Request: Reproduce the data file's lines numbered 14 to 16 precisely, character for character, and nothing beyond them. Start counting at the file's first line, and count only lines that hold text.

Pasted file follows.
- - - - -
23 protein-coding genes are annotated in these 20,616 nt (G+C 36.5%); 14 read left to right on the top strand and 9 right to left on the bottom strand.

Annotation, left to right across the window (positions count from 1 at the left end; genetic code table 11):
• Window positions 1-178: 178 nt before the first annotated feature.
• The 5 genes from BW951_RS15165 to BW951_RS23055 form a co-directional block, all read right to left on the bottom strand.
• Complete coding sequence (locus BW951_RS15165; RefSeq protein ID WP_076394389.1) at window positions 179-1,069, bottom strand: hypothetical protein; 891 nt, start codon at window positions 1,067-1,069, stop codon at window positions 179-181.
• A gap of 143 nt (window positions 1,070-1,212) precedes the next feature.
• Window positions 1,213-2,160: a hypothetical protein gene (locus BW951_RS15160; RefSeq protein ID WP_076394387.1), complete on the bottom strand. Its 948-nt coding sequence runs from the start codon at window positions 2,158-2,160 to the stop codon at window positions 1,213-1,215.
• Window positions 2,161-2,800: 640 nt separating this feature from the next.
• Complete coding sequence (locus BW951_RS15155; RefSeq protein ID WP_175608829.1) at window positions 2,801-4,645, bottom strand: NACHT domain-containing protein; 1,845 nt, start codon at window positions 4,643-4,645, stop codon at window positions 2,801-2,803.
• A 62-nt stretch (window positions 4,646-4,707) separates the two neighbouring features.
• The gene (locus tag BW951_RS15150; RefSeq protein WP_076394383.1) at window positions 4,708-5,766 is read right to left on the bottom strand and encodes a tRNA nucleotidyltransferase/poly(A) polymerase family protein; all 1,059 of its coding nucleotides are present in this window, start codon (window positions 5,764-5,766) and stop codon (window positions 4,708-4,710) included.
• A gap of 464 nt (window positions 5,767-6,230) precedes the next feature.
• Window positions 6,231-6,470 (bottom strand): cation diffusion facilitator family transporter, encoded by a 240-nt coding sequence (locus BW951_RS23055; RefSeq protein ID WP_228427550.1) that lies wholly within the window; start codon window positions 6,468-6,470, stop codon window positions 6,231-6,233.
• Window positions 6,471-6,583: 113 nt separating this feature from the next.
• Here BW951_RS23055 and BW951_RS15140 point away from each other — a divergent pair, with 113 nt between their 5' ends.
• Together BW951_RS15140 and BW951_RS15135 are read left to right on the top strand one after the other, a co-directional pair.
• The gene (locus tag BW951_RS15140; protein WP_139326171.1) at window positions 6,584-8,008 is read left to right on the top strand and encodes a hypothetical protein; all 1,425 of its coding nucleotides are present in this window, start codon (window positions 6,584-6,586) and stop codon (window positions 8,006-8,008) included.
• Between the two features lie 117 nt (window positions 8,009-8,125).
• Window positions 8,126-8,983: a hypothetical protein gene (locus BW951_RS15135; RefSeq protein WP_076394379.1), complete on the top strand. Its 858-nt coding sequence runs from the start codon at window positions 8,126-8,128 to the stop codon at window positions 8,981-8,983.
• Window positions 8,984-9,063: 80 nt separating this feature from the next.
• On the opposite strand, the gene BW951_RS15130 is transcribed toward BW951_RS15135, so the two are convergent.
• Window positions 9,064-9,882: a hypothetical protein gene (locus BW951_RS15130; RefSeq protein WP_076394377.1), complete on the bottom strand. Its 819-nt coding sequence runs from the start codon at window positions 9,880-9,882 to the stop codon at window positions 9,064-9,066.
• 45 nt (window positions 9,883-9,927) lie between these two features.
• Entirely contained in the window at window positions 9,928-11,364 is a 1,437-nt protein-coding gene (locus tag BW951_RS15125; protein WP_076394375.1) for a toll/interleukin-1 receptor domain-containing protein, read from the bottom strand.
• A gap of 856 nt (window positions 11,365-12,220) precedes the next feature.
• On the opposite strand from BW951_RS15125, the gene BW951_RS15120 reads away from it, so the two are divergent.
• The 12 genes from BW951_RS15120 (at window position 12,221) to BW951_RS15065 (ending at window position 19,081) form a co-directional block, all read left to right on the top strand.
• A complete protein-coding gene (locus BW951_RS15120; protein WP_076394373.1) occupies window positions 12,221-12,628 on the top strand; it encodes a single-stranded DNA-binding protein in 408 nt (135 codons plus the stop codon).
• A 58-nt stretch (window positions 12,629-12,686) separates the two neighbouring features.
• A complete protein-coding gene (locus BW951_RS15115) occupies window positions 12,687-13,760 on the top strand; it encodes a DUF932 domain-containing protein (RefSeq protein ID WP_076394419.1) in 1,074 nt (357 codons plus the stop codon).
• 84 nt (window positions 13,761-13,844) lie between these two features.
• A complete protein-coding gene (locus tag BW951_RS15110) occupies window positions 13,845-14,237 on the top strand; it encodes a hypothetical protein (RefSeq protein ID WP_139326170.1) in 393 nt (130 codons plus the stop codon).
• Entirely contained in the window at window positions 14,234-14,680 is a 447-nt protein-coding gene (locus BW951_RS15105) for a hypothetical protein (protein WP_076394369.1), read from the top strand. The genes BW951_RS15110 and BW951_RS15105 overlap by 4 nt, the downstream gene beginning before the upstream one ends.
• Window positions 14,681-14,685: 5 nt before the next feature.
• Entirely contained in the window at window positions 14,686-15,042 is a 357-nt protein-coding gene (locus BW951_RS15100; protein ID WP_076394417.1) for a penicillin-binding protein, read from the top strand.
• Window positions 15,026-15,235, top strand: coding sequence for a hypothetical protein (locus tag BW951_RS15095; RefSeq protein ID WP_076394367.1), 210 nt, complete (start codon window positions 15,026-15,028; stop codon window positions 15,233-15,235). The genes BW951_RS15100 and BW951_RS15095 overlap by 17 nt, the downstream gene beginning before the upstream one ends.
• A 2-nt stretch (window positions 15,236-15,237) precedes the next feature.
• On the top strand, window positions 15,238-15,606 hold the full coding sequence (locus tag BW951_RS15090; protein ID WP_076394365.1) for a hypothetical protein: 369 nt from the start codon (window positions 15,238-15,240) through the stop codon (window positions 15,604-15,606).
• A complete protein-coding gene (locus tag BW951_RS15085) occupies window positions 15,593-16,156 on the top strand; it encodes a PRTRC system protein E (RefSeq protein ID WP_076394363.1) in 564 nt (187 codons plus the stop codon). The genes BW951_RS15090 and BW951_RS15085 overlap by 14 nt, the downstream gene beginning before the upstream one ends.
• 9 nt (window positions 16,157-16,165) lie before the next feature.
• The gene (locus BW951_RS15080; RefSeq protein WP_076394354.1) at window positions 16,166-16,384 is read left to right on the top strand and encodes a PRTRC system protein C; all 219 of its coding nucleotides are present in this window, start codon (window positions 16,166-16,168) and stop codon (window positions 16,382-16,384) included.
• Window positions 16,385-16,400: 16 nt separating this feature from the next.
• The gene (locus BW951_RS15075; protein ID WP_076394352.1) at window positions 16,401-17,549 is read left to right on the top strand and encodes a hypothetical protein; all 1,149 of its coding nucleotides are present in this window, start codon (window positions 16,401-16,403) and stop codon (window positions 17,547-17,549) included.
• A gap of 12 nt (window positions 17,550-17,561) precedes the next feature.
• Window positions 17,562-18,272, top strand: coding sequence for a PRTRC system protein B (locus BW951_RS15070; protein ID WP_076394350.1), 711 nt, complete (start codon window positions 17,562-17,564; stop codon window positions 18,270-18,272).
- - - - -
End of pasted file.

• Window positions 6,471-6,583: 113 nt separating this feature from the next.
• Here BW951_RS23055 and BW951_RS15140 point away from each other — a divergent pair, with 113 nt between their 5' ends.
• Together BW951_RS15140 and BW951_RS15135 are read left to right on the top strand one after the other, a co-directional pair.